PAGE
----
Zhang, 64, born in Heilongjiang province near the Russian border, studied forestry management before rising through provincial supervision and investigation roles to be deputy chief of the central disciplinary watchdog, a department now led by Wang Qishan, who spearheads Xi’s anti-corruption drive.
As Sasac chairman, Zhang oversees companies with 53.7 trillion yuan ($8.7 trillion) in assets, according to data from the finance ministry. Another 48.4 trillion yuan of provincial-level state firms answer to him indirectly through regional authorities. The total is equivalent to almost the entire U.S. gross domestic product last year.
Untangling Sasac will require working out which industries should be opened up to competition and which should remain under government control -- no easy task when even within one company you can have a variety of businesses. China Poly Group Corp., the state owned conglomerate started by the military, spans everything from real estate and explosives to running China’s largest auction house and managing theaters.
“The Chinese are trying to categorize,” said Francis Cheung, head of China and Hong Kong strategy for CLSA Asia-Pacific Markets. “They are trying to figure out which SOEs should be fully competitive and have no protection and which are a public service and need protection.”
Since the Communist Party first announced its latest plans to reform the SOEs in late 2013, some progress has been made. Asia’s biggest refiner China Petroleum & Chemical Corp., known as Sinopec, in 2014 agreed to sell a 29.99 percent stake in its fuel retail business to a group of 25 investors including Fosun International Ltd., run by billionaire Guo Guangchang.
The biggest changes, though, have come through the parallel effort by Xi to crack down on government corruption. Xi turned up the heat in January, when he urged Wang’s office to strengthen supervision of senior executives. In February, Wang identified 26 of the biggest companies and inspections have begun. Among those caught up in the anti-graft drive: Jiang Jiemin, Zhang’s predecessor at Sasac, who is charged with taking bribes and abusing power while he served in the country’s oil and gas industry.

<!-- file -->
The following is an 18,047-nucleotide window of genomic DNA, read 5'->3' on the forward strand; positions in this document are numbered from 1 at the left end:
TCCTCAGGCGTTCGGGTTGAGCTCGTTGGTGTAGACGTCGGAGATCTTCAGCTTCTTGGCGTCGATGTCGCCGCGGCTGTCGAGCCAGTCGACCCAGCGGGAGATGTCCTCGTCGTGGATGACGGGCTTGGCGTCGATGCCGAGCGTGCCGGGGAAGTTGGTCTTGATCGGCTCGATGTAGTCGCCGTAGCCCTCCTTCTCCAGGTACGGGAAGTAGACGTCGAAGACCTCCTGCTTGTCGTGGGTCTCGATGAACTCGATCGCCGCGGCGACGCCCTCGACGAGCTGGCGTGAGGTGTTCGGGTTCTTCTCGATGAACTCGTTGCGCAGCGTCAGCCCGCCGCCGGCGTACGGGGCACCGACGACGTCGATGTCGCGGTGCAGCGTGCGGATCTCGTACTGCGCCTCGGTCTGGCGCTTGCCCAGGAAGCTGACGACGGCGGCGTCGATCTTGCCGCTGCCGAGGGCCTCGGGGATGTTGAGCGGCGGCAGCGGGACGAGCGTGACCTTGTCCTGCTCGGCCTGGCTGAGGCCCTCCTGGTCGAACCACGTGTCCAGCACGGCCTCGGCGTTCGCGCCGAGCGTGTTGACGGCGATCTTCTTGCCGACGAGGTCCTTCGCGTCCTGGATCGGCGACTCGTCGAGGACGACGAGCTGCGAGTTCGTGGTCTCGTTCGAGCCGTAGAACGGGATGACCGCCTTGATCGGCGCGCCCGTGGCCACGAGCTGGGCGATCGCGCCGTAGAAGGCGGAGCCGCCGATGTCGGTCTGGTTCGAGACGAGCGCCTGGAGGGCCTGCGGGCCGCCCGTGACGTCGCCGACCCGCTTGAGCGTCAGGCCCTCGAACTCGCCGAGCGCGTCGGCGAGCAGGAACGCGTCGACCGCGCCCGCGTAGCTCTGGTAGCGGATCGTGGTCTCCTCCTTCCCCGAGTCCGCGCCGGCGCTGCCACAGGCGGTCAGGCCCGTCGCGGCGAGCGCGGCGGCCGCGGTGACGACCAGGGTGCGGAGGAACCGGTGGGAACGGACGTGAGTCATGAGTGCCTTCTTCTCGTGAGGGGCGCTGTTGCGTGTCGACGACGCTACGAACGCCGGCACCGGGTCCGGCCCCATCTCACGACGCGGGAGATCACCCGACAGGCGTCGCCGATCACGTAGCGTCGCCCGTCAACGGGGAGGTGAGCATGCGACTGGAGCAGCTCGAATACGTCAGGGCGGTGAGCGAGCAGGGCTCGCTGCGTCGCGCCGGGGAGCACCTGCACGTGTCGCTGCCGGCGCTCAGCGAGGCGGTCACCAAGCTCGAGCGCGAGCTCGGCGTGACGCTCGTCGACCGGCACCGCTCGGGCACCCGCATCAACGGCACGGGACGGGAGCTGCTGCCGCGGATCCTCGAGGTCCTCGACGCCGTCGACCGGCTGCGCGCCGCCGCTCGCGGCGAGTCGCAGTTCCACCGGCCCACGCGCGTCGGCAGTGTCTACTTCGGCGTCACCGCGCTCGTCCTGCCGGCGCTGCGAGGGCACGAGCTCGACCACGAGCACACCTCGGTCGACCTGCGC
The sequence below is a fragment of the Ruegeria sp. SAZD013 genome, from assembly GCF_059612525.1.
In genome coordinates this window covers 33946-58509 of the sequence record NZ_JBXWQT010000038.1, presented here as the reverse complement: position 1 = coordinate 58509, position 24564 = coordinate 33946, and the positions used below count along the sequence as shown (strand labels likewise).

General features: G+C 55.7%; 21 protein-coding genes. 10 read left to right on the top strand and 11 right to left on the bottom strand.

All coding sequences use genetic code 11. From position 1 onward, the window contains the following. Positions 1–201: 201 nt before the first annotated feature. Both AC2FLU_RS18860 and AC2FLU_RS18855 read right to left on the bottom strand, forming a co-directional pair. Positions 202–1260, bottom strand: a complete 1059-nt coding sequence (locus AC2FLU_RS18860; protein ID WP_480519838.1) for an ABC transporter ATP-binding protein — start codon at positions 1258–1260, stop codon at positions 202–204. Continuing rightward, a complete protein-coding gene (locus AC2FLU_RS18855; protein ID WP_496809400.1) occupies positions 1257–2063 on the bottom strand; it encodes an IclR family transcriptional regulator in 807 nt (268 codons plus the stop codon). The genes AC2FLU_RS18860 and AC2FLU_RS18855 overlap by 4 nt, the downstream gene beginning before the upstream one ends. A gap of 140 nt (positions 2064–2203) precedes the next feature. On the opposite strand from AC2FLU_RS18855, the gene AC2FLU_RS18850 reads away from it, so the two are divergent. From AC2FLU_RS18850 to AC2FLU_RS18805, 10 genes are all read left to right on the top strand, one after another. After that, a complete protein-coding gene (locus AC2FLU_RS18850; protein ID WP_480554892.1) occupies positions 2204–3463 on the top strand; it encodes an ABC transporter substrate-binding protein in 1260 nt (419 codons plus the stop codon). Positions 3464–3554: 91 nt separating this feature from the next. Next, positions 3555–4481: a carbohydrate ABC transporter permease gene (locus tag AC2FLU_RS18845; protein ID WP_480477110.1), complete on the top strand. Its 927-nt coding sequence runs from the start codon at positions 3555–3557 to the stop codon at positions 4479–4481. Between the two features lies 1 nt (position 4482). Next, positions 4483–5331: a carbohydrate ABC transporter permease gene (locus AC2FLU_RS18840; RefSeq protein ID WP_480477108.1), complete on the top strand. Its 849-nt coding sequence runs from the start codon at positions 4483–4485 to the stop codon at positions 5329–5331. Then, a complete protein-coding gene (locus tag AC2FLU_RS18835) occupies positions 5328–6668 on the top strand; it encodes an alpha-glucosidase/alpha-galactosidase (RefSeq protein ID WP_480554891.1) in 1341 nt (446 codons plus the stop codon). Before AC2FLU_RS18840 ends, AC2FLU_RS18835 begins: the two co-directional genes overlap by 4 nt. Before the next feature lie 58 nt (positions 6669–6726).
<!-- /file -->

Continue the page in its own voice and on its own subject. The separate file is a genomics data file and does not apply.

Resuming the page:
Pushing through the planned SOE reforms won’t be easy in the face of vested interests and political opposition. The government will need to strike a balance between slimming down big state backed companies and cutting jobs without stirring social or political unrest.
Margaret Thatcher, the former U.K. prime minister known as the “Iron Lady” for her uncompromising style, clashed with miners and trade unions as she sold off state-owned companies in the 1980s. U.K. unemployment soared, peaking at more than 3 million in the middle of the decade.
Xi is attempting a gentler revolution, keeping control in the hands of the central government, while streamlining bureaucracy and allowing limited gains in competition.
“China’s leaders still want to have very big, very strong, state-owned companies that dominate core areas of strategic sectors,” said Andrew Gilholm, head of China analysis at Control Risks Group in Shanghai. They want to reform them “to have enough anti-corruption safeguards and expose some bits of their businesses to just enough competition to make them more competitive and strong.”